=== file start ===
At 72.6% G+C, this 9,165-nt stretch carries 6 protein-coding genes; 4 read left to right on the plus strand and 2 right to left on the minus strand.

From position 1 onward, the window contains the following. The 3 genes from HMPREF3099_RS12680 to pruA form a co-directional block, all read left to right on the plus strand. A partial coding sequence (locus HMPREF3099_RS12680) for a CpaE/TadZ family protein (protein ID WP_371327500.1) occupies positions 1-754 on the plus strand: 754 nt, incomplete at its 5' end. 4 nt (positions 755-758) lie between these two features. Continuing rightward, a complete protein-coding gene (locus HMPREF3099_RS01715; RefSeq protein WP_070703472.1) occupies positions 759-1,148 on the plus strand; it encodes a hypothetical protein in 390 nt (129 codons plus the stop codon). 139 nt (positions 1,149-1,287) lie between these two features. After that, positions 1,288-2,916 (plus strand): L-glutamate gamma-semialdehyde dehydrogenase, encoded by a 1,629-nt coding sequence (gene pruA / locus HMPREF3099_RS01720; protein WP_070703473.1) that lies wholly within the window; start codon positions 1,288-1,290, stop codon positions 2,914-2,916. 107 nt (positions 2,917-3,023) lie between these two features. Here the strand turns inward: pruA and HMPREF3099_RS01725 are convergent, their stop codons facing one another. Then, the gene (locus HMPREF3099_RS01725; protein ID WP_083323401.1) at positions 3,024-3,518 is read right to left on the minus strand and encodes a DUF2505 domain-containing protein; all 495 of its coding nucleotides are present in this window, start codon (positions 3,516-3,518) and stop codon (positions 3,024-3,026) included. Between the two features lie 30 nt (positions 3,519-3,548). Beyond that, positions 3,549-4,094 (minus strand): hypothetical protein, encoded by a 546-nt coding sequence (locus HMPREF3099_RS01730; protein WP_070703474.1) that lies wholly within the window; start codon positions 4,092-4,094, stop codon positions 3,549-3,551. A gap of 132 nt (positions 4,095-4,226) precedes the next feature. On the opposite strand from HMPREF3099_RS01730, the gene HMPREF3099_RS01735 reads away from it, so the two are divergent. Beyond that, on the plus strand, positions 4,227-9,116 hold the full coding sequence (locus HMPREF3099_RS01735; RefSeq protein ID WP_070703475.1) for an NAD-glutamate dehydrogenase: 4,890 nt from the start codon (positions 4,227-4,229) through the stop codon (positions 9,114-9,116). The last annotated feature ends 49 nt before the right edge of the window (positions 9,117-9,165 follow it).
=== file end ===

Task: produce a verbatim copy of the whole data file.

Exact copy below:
At 72.6% G+C, this 9,165-nt stretch carries 6 protein-coding genes; 4 read left to right on the plus strand and 2 right to left on the minus strand.

From position 1 onward, the window contains the following. The 3 genes from HMPREF3099_RS12680 to pruA form a co-directional block, all read left to right on the plus strand. A partial coding sequence (locus HMPREF3099_RS12680) for a CpaE/TadZ family protein (protein ID WP_371327500.1) occupies positions 1-754 on the plus strand: 754 nt, incomplete at its 5' end. 4 nt (positions 755-758) lie between these two features. Continuing rightward, a complete protein-coding gene (locus HMPREF3099_RS01715; RefSeq protein WP_070703472.1) occupies positions 759-1,148 on the plus strand; it encodes a hypothetical protein in 390 nt (129 codons plus the stop codon). 139 nt (positions 1,149-1,287) lie between these two features. After that, positions 1,288-2,916 (plus strand): L-glutamate gamma-semialdehyde dehydrogenase, encoded by a 1,629-nt coding sequence (gene pruA / locus HMPREF3099_RS01720; protein WP_070703473.1) that lies wholly within the window; start codon positions 1,288-1,290, stop codon positions 2,914-2,916. 107 nt (positions 2,917-3,023) lie between these two features. Here the strand turns inward: pruA and HMPREF3099_RS01725 are convergent, their stop codons facing one another. Then, the gene (locus HMPREF3099_RS01725; protein ID WP_083323401.1) at positions 3,024-3,518 is read right to left on the minus strand and encodes a DUF2505 domain-containing protein; all 495 of its coding nucleotides are present in this window, start codon (positions 3,516-3,518) and stop codon (positions 3,024-3,026) included. Between the two features lie 30 nt (positions 3,519-3,548). Beyond that, positions 3,549-4,094 (minus strand): hypothetical protein, encoded by a 546-nt coding sequence (locus HMPREF3099_RS01730; protein WP_070703474.1) that lies wholly within the window; start codon positions 4,092-4,094, stop codon positions 3,549-3,551. A gap of 132 nt (positions 4,095-4,226) precedes the next feature. On the opposite strand from HMPREF3099_RS01730, the gene HMPREF3099_RS01735 reads away from it, so the two are divergent. Beyond that, on the plus strand, positions 4,227-9,116 hold the full coding sequence (locus HMPREF3099_RS01735; RefSeq protein ID WP_070703475.1) for an NAD-glutamate dehydrogenase: 4,890 nt from the start codon (positions 4,227-4,229) through the stop codon (positions 9,114-9,116). The last annotated feature ends 49 nt before the right edge of the window (positions 9,117-9,165 follow it).